Handgrips can be changed or altered to the user's tastes and needs.

911 semiauto: Splits the difference between full size and compact.

This gun is similar in every way practically as the 92. Both are cousins. Controls are the same. Has the heft for steady shooting, controls that you are well aquainted with,and would be easier to learn and stay proficient with.

DA/SA or long DAO triggers are a whole different breed of cat compared to the traditional DA/SA semi-autos you have come to know. Takes more time,experience, and training with these compared to the 92 or 911.Have to throw out just about everything you know about shooting to a degree and start over.

I can say this all with some experience. Do own a PT111 Mil/pro. Do own 3 Ruger P series DA/SA pistols. Transitioning between the two takes some doing. Not that much, but there is some mind set change.

While the PT111 is a neat little gun it does take some getting used to.
I do have both Taurus revolvers and two semi-autos.

So there you have it. :)
 

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Good advice... the 24/7 and MilPro triggers ARE NOT adjustable. They are what they are. Some folks love them because of the extra intention required even for the lighters SA mode... you have the mean to fire the gun.

A lot of other gun, like the Glocks, have a short action trigger which may seem nice, but in a moment of excitement, are subject to accidental discharge. The Taurus does at least require you to move your finger through a longer arc to fire the gun... no heavier a trigger than the Glocks, but more intentional. I have a PT145 and it is a comforting thing.

I have a PT1911... very short, crisp, <4# trigger, but I would be nervous using it for CCW because it is a "target" gun. The PT145 is a CCW weapon from the ground up and with the safety (think cocked and locked) and the long trigger pull... it will shoot when I pull the trigger, but I won't have to worry about shaky hands setting it off accidentially.
 

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Good points and descriptions of the trigger. Once you get used to it it can be a great trigger, I personally loathe DAO, so it's great for me. After a few hundred rounds you can fire and reset to the break point very easily, and other than the long (but feather light) take up to the break it's great, once at the break it's fairly crisp for this type of gun.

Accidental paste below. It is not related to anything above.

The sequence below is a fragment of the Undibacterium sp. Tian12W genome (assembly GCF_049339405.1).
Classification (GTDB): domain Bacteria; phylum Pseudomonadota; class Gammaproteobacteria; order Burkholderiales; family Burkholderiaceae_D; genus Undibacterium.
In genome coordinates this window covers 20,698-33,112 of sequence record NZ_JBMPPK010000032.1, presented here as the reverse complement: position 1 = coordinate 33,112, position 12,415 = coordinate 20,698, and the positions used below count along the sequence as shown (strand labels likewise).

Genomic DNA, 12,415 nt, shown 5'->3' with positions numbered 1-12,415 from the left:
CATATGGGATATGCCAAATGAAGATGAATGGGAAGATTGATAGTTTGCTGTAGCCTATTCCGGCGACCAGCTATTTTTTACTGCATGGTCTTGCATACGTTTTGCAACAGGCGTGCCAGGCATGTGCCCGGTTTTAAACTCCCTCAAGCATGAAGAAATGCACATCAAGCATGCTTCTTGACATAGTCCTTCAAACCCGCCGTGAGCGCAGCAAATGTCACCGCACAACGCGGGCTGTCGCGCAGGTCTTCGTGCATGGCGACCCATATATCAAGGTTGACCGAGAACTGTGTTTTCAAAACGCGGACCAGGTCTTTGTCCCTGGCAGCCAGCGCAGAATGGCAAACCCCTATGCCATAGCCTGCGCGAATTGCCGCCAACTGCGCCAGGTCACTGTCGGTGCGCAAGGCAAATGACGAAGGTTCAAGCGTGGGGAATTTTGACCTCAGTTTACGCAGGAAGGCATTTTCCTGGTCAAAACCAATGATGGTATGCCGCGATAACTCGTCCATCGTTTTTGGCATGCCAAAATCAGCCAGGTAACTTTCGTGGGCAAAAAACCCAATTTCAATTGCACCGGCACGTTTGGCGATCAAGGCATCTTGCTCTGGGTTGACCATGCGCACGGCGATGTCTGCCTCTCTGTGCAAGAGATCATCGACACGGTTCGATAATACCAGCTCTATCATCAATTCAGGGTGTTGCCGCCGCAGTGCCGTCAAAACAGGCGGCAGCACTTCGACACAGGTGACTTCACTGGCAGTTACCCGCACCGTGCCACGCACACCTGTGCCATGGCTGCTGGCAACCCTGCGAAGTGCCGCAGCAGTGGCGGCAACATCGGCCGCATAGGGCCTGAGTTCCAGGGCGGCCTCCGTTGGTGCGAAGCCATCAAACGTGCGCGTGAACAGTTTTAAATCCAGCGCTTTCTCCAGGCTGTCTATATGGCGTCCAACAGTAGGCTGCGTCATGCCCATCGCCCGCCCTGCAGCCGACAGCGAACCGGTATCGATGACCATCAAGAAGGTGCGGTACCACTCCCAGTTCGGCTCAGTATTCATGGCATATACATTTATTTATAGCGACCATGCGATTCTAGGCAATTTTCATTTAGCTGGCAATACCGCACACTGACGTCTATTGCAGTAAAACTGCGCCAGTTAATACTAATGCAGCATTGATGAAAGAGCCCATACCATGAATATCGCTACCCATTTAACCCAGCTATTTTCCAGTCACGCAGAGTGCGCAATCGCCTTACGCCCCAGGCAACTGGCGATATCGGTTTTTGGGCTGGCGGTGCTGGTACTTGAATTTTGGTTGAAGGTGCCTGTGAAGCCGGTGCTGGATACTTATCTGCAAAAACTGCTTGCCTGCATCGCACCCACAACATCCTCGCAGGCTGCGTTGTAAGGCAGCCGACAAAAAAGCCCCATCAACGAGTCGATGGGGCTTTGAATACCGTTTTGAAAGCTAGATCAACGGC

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Discussion Starter · #8 ·
So...let me see if I am understanding this trigger description. I insert a loaded clip, rack the slide, and I'll have a "single action" - albeit, long - trigger pull. BANG. Gun cycles. I release the trigger slightly (maybe 1/2 way?) and it resets to SA for a 2nd shot. BANG. Gun cycles. Again, slightly release the trigger. This time, CLICK - dud round. This time I let the trigger go all the way forward. Now, I have a DA trigger to allow me double-strike capability?

Now, I shoot a few rapidly. BANG cycle BANG cycle BANG cycle. This time I let the trigger travel all the way forward. Now it's DA?

Is this accurate - even if quite elementary in it's description???

Thanks,
Preacher

PS. If my thread title is misleading or disconcerting in any way, my most sincere apologies to all.
 

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Kind of. You have the first part right, but the rapid shot description is wrong. The only time you will experience the DA pull is in the case of a failed round. Even in rapid fire it remains SA, even if you let the trigger go all the way forward again, you'll just have that long extremely light take up to the break, but it's still SA. Letting the trigger go all the way forward has no bearing on it, it's whether or not the action is cycled either manually or in the course of firing.
 

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preacher_man said:
Now, I shoot a few rapidly. BANG cycle BANG cycle BANG cycle. This time I let the trigger travel all the way forward. Now it's DA?
Only resets to DA if you have BANG cycle BANG cycle CLICK DA BANG